The average solvency ratio of Canadian defined benefit pension plans in Mercer’s database grew by seven per cent in 2021, according to a new report by the consultancy.
The report, which looked at the overall performance of more than 500 Canadian DB plans in 2021, found, at the end of the year, the plans’ average solvency ratio reached 103 per cent, up from 101 per cent at the end of the third quarter of the year and 96 per cent at the end of 2020.
Almost two-thirds (61 per cent) of pension plans had solvency ratios above 100 per cent, while more than a quarter (27 per cent) had ratios between 90 and 100 per cent. Just seven per cent had solvency ratios between 80 and 90 per cent and five per cent were below 80 per cent.
With the majority of DB plans registering solvency ratios above 100 per cent, Mercer expects many pension plan sponsors to adopt de-risking strategies. According to Ben Ukonga, principal in the financial strategy group at Mercer, plan sponsors should consider re-evaluating risk exposure in order to ensure recent gains don’t turn into deficits.
“For some plan sponsors, it may make sense to continue with their current risk exposure. For others, it may make sense to lock-in some of these gains by taking risk off the table.”
Mercer’s report also found a typical balanced pension portfolio in its database posted a return of 5.6 per cent in the last quarter of 2021. These gains were led by returns from U.S. equities, which outperformed developed market equities in the second half of the year. Canadian equities lagged behind the global average.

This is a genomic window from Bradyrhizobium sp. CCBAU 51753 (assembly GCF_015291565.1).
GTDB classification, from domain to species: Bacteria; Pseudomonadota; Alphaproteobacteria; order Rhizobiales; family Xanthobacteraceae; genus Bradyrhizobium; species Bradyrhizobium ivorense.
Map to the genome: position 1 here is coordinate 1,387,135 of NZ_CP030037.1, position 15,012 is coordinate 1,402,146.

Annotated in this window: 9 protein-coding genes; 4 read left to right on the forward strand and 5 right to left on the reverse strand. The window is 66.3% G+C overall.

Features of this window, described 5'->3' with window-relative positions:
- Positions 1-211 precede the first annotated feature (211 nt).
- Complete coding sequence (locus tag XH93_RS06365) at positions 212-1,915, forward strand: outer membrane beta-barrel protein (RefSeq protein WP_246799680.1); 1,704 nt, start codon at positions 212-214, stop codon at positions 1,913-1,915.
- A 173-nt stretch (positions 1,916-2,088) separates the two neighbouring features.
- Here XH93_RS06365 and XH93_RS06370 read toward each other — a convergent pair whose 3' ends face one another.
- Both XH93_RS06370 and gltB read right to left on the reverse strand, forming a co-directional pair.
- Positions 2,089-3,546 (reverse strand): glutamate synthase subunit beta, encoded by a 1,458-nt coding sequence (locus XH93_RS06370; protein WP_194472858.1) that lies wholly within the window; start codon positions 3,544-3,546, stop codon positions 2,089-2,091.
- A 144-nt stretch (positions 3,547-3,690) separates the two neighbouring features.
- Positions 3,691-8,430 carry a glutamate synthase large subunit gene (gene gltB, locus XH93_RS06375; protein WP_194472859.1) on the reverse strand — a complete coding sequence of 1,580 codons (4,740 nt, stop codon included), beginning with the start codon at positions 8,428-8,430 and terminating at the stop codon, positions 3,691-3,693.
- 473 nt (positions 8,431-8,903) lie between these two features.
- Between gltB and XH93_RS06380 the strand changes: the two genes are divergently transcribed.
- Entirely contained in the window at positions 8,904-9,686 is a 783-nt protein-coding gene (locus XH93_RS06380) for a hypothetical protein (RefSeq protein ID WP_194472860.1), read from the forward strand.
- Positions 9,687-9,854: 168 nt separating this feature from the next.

Canadian universe bonds performed well during the final quarter of 2021, despite yields rising 11 basis points. Long-term bond returns were also positive and saw yields dip by 24 basis points.
The results of Mercer’s pension database are reflective of the broader performance of Canadian DB plans. A report by Aon also found the average funded position of DB pension plans on the S&P/TSX composite index rose in 2021, from 89.4 per cent to 97.2 per cent.
“2021 was a spectacular year for Canadian pension plans funding, with both interest rates and risk-seeking assets going up,” said Erwan Pirou, Canada chief investment officer in the wealth solutions group at Aon, in a press release “But with inflation reaching record highs in North America, they will be watching closely if central banks deliver on the expected rate hikes in the next few months and how meaningful they will be. Longer term, ensuring the sustainability of plan assets to climate change is becoming a more pressing issue as well.”